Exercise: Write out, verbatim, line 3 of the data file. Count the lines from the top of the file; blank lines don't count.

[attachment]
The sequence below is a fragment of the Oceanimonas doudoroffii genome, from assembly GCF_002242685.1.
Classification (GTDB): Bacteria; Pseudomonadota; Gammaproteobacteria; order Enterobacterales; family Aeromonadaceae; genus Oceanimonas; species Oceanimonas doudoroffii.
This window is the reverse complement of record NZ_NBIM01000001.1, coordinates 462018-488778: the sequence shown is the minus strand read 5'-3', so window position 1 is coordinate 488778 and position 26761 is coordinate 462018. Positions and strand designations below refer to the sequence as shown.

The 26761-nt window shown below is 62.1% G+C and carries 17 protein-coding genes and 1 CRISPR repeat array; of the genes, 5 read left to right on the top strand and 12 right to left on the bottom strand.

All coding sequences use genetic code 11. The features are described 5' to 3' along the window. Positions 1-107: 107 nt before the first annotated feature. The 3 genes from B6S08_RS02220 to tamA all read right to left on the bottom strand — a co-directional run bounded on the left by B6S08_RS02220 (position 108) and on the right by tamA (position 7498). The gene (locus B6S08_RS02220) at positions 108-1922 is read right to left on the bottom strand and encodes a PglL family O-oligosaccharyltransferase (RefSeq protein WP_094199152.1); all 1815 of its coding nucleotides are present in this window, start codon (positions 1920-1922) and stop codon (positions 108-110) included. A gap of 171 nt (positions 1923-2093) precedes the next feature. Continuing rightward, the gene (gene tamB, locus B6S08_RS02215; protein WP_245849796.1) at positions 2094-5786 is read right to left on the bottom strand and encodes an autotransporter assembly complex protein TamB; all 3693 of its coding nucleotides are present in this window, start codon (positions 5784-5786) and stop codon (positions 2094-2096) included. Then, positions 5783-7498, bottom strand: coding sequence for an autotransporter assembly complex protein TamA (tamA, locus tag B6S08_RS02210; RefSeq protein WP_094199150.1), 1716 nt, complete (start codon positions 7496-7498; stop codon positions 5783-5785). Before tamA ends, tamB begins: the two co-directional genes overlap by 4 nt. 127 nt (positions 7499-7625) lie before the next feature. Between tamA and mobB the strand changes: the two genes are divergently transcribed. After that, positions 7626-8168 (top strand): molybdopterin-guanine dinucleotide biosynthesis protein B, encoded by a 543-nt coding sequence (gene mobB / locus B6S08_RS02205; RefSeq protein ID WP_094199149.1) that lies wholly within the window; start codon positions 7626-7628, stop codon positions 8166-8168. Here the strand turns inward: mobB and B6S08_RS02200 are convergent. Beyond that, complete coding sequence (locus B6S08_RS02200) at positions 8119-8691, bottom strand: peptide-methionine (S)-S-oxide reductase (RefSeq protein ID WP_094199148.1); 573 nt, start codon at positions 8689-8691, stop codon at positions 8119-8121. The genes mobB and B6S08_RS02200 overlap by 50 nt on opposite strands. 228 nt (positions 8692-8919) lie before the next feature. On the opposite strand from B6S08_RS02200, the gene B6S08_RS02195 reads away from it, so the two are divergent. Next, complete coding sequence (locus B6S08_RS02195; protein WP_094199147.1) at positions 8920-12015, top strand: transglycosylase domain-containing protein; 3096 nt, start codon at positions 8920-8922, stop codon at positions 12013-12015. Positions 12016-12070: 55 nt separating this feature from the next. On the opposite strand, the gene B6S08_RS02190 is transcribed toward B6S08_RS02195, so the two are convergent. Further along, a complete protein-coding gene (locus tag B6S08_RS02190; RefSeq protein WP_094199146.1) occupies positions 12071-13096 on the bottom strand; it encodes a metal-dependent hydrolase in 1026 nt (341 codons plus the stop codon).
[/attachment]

This window is the reverse complement of record NZ_NBIM01000001.1, coordinates 462018-488778: the sequence shown is the minus strand read 5'-3', so window position 1 is coordinate 488778 and position 26761 is coordinate 462018. Positions and strand designations below refer to the sequence as shown.